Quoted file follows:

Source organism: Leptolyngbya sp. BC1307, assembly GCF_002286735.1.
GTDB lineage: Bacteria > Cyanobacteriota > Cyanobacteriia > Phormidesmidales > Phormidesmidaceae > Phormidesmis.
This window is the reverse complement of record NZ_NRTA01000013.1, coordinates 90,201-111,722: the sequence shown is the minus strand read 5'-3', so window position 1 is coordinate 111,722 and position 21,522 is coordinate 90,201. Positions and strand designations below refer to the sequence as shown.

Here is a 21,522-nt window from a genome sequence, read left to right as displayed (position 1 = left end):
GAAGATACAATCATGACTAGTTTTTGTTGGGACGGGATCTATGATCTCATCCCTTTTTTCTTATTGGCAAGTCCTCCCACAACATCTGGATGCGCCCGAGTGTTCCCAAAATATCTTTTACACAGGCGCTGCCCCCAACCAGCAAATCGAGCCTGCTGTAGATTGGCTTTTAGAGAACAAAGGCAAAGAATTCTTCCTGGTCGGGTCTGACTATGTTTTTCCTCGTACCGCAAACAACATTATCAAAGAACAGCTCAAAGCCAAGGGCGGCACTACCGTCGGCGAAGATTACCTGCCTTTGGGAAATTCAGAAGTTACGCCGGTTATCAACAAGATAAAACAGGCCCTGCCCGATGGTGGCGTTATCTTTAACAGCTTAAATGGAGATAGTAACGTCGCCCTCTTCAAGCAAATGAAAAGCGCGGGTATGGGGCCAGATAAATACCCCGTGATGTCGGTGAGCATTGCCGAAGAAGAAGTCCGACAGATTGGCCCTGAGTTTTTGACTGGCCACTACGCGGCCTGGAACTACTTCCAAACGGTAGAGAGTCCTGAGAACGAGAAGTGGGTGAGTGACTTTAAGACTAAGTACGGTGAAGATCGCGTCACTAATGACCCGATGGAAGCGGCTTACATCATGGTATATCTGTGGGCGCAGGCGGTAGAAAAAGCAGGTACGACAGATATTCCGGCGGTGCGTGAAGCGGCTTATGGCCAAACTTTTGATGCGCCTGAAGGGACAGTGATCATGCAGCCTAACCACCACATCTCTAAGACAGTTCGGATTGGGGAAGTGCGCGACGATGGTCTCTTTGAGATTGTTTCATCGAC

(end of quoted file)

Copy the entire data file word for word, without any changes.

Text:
Source organism: Leptolyngbya sp. BC1307, assembly GCF_002286735.1.
GTDB lineage: Bacteria > Cyanobacteriota > Cyanobacteriia > Phormidesmidales > Phormidesmidaceae > Phormidesmis.
This window is the reverse complement of record NZ_NRTA01000013.1, coordinates 90,201-111,722: the sequence shown is the minus strand read 5'-3', so window position 1 is coordinate 111,722 and position 21,522 is coordinate 90,201. Positions and strand designations below refer to the sequence as shown.

Here is a 21,522-nt window from a genome sequence, read left to right as displayed (position 1 = left end):
GAAGATACAATCATGACTAGTTTTTGTTGGGACGGGATCTATGATCTCATCCCTTTTTTCTTATTGGCAAGTCCTCCCACAACATCTGGATGCGCCCGAGTGTTCCCAAAATATCTTTTACACAGGCGCTGCCCCCAACCAGCAAATCGAGCCTGCTGTAGATTGGCTTTTAGAGAACAAAGGCAAAGAATTCTTCCTGGTCGGGTCTGACTATGTTTTTCCTCGTACCGCAAACAACATTATCAAAGAACAGCTCAAAGCCAAGGGCGGCACTACCGTCGGCGAAGATTACCTGCCTTTGGGAAATTCAGAAGTTACGCCGGTTATCAACAAGATAAAACAGGCCCTGCCCGATGGTGGCGTTATCTTTAACAGCTTAAATGGAGATAGTAACGTCGCCCTCTTCAAGCAAATGAAAAGCGCGGGTATGGGGCCAGATAAATACCCCGTGATGTCGGTGAGCATTGCCGAAGAAGAAGTCCGACAGATTGGCCCTGAGTTTTTGACTGGCCACTACGCGGCCTGGAACTACTTCCAAACGGTAGAGAGTCCTGAGAACGAGAAGTGGGTGAGTGACTTTAAGACTAAGTACGGTGAAGATCGCGTCACTAATGACCCGATGGAAGCGGCTTACATCATGGTATATCTGTGGGCGCAGGCGGTAGAAAAAGCAGGTACGACAGATATTCCGGCGGTGCGTGAAGCGGCTTATGGCCAAACTTTTGATGCGCCTGAAGGGACAGTGATCATGCAGCCTAACCACCACATCTCTAAGACAGTTCGGATTGGGGAAGTGCGCGACGATGGTCTCTTTGAGATTGTTTCATCGAC